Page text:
Simply put, in Bening's hands, the ordinary becomes the extraordinary..."
When he created this illustrated prayer book, the artist Simon Bening was already in his fifties and a celebrity. Long favored by the rich and powerful, and recognized by his peers in the painters' guild, he had enjoyed a successful career as a painter of Books of Hours. It seems likely that by the 1530s, he no longer needed to work; after all, two of his daughters were already well established in the book business. He could have rested on his laurels, but Bening instead turned his talents to the making of this book for an unidentified client.
Books of Hours had already been in existence for nearly three centuries before this manuscript was made. Surviving examples number in the thousands. Their contents follow predictable patterns and their illustrations, more often than not, are of predictable subjects. What then distinguishes this manuscript, making it worthy of the Museum's collection?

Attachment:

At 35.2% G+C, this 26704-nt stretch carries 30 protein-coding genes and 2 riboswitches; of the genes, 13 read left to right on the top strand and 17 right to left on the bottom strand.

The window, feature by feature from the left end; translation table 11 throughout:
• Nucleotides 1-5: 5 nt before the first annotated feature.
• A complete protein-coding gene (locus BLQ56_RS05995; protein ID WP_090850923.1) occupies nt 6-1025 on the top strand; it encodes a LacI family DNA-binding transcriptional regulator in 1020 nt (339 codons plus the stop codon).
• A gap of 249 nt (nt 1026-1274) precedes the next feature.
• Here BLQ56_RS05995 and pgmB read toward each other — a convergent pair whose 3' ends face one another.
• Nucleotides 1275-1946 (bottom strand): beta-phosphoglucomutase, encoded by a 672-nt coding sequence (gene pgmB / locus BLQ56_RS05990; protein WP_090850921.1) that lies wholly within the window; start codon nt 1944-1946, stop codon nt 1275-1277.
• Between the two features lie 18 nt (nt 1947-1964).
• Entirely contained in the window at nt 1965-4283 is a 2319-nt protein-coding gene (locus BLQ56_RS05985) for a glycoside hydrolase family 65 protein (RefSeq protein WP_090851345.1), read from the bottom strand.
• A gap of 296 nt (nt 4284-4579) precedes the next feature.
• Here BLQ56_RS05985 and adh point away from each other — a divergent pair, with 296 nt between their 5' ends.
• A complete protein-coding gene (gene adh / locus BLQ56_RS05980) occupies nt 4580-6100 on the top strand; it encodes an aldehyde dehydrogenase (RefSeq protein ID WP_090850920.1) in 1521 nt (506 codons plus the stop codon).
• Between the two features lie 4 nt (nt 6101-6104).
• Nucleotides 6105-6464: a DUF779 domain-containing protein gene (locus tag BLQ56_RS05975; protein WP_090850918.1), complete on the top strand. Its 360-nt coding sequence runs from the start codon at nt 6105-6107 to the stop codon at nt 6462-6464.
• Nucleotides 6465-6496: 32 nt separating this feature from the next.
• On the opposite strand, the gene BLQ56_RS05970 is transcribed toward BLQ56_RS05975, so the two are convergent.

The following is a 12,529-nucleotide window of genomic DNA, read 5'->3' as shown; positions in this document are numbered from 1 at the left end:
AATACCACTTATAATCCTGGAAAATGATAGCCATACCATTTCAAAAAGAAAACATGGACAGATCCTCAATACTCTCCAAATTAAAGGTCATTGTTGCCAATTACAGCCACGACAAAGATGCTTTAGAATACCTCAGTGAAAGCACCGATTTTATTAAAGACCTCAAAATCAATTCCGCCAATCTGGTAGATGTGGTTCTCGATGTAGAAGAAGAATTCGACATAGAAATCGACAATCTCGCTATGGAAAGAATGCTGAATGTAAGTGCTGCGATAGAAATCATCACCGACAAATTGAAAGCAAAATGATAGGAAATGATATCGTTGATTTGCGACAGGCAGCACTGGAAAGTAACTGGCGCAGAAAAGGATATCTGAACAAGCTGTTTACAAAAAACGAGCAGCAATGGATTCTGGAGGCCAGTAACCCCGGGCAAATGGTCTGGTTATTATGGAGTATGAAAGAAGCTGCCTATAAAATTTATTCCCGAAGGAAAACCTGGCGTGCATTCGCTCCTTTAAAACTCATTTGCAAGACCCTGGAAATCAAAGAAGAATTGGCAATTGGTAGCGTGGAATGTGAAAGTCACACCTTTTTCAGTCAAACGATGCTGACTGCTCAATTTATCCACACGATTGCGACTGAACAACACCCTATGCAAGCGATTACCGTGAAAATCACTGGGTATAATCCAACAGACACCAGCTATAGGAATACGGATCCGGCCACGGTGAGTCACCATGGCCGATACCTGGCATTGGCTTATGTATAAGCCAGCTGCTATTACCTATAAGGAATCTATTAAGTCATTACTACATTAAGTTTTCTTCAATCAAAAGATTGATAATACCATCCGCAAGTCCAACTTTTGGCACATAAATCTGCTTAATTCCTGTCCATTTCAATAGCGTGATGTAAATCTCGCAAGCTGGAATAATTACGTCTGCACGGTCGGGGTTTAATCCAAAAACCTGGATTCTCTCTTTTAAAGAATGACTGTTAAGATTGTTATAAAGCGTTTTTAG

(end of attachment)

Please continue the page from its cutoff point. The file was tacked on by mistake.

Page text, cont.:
Simply put, in Bening's hands, the ordinary becomes the extraordinary. He invites us into a miniature world, leading us, page by page, from the everyday world to the realm of miracles. Following the convention of the day, he begins with illustrations for each month. But, to illustrate January, he not only shows older folk huddling by the fire but children pelting each other with snowballs. A human touch persists even in sacred stories: Joseph looks anxiously toward the Virgin Mary and the newborn Jesus as he leads them away from Bethlehem to safety in Egypt.
Bening makes it easy to believe in miracles. In turning his mature talent to the creation of this tiny work of art, he quietly and assuredly affirms his place as an unrivaled master of his trade.
Barbara Drake Boehm
Paul and Jill Ruddock Senior Curator for The Met Cloisters
Department of Medieval Art and The Cloisters